The Rockland Health Department has issued
warnings about the risk of hypothermia and frostbite for the second time this
month. With a repeat of single digit temperatures, below zero wind and up
to 10 inches of snow on the way, the department is urging people to protect
themselves by dressing properly and limiting time outdoors. The National
Weather Service issued a Wind Chill Advisory for Rockland County from 1 a.m.
Wednesday through 11 a.m.
“With the current below normal temperatures, we are stressing that all residents take precautions to avoid exposure to extremely cold conditions which can lead to hypothermia and frostbite," said Rockland County Health Commissioner of Health Dr. Patricia Schnabel Ruppert.
Wednesday’s high temperature is forecast at 15° with winds up to 26 mph and a wind chill of -14°. Thursday’s conditions will still be frigid with the temperature possibly reaching 18° and winds of 13 mph making it feel like -8°.
Ruppert said hypothermia is a serious medical condition that requires emergency medical assistance because it can be life threatening. It causes the body to begin to lose heat faster than it can be produced. Possible symptoms of hypothermia in adults include shivering, confusion, memory loss, drowsiness, exhaustion and slurred speech. Infants who are suffering from hypothermia may appear to have very low energy and bright red, cold skin.
Hypothermia is particularly dangerous because a person may not know it is happening. If you notice any of these signs, take the person’s temperature. If it is below 95°, the situation is an emergency. Get medical attention immediately.
If medical care is not available, begin warming the person:
- Get the person into a warm room or shelter as soon as possible
- Remove any wet clothing,
- Warm the center of the body first: chest, neck, head, and groin areas using an electric blanket, if available. Or use skin-to-skin contact under loose, dry layers of blankets, clothing, towels, or sheets.
- Warm beverages can help increase the body temperature, but do not alcoholic beverages, which cause the body to lose heat more quickly. Do not try to give beverages to an unconscious person.
- After body temperature has increased, keep the person dry and wrapped in a warm blanket, including the head and neck.
Ruppert said frostbite occurs when parts of the body freeze after being exposed to extreme cold. It most commonly affects the nose, ears, cheeks, chin, fingers and toes. Signs of frostbite include a loss of feeling in affected areas, white or grayish-yellow skin, and skin that feels unusually firm, waxy, or numb.
Frostbite often happens with little warning. At the first signs of pain or numbness of any skin area, get out of the cold or cover unprotected skin. Numbness can occur so quickly that the individual may be unaware of what is happening and remain outside, increasing the chance of permanent damage. Older persons, and those with diabetes, are especially vulnerable to frostbite because of poor circulation.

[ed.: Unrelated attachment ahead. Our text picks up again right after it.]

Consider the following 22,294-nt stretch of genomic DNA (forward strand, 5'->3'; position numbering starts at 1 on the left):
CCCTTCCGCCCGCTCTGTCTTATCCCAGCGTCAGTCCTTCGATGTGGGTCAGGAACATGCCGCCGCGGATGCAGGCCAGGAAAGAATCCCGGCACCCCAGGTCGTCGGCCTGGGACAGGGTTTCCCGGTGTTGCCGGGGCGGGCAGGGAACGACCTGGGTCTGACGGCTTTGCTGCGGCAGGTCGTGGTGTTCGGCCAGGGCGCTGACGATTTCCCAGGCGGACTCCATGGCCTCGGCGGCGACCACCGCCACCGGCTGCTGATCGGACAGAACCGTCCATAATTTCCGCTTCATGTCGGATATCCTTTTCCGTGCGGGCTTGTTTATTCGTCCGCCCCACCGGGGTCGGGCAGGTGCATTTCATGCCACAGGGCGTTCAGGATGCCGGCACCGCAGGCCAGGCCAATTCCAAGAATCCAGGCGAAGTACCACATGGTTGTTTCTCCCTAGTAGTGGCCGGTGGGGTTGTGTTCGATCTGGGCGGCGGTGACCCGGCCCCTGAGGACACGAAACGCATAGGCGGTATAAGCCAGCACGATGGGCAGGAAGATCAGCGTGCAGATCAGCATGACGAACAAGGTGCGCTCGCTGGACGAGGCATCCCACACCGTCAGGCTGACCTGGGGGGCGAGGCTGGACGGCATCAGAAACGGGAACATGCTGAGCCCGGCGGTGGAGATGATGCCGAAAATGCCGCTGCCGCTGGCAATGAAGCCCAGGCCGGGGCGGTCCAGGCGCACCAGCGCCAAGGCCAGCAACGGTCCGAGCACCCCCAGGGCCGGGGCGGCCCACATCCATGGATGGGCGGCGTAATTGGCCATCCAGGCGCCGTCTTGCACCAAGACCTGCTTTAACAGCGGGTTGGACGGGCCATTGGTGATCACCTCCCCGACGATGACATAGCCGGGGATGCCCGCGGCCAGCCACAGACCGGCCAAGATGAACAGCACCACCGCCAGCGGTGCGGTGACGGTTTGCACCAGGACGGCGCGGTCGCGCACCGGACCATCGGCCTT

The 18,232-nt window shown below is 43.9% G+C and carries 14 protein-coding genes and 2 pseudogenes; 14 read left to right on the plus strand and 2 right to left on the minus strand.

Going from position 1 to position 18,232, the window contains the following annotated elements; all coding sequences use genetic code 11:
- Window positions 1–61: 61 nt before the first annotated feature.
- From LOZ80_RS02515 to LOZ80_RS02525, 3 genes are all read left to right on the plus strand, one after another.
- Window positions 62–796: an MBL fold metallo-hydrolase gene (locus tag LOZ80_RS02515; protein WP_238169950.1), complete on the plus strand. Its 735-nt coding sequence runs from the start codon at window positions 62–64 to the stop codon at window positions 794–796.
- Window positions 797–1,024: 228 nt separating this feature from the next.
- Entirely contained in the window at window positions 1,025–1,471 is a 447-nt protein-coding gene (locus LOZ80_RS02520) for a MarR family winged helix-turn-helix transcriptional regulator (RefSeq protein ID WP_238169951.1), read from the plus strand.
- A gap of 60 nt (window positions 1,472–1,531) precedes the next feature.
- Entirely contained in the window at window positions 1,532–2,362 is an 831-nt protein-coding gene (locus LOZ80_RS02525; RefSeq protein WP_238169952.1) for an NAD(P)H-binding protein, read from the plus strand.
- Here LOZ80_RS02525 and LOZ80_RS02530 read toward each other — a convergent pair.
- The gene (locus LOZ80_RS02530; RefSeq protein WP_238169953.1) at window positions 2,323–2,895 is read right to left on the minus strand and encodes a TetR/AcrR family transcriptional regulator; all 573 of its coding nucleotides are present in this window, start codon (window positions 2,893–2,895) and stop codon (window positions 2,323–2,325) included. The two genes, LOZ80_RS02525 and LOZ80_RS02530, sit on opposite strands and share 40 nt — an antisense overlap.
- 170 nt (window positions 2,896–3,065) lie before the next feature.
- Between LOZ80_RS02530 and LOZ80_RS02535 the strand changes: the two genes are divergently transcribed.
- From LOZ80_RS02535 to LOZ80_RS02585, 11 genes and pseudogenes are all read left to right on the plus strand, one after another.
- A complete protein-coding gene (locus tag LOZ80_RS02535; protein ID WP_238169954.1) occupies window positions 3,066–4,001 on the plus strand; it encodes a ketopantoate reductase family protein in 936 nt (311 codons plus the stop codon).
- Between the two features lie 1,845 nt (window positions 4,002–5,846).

If you detect symptoms of frostbite, seek medical care. Because frostbite and hypothermia both result from exposure, first determine whether the victim also shows signs of hypothermia. Elderly people are more susceptible than others to both these conditions. If immediate medical care is not available and there is frostbite but no sign of hypothermia, take the following steps.
- Get into a warm room as soon as possible.
- Unless absolutely necessary, do not walk on frostbitten feet or toes because this increases the damage.
- Immerse the affected area in warm not hot water. The temperature should be comfortable to the touch for unaffected parts of the body.
- Or, warm the affected area using body heat. For example, the heat of an armpit can be used to warm frostbitten fingers.
- Do not rub the frostbitten area with snow or massage it at all. This can cause more damage.
- Do not use a heating pad, heat lamp, or the heat of a stove, fireplace, or radiator for warming. Affected areas are numb and can be easily burned.
A health care provider should check cases of frostbite.
To prevent frostbite and hypothermia, dress warmly in windproof clothing. Wear several layers of loose-fitting clothing to trap body heat. Fasten buttons or zippers and tighten drawstrings securely. Put on gloves, mittens and a hat that covers the ears and warm boots or shoes. Seek shelter when you begin to feel cold. Remember shivering is one of the first signs that the body is losing heat.
Those with cardiac problems or high blood pressure should be extra cautious because cold weather puts an extra burden on the heart. Follow doctor’s orders about shoveling or performing any strenuous exercise outside. Healthy adults should remember their bodies already are working hard to stay warm and take their time when doing heavy outdoor chores.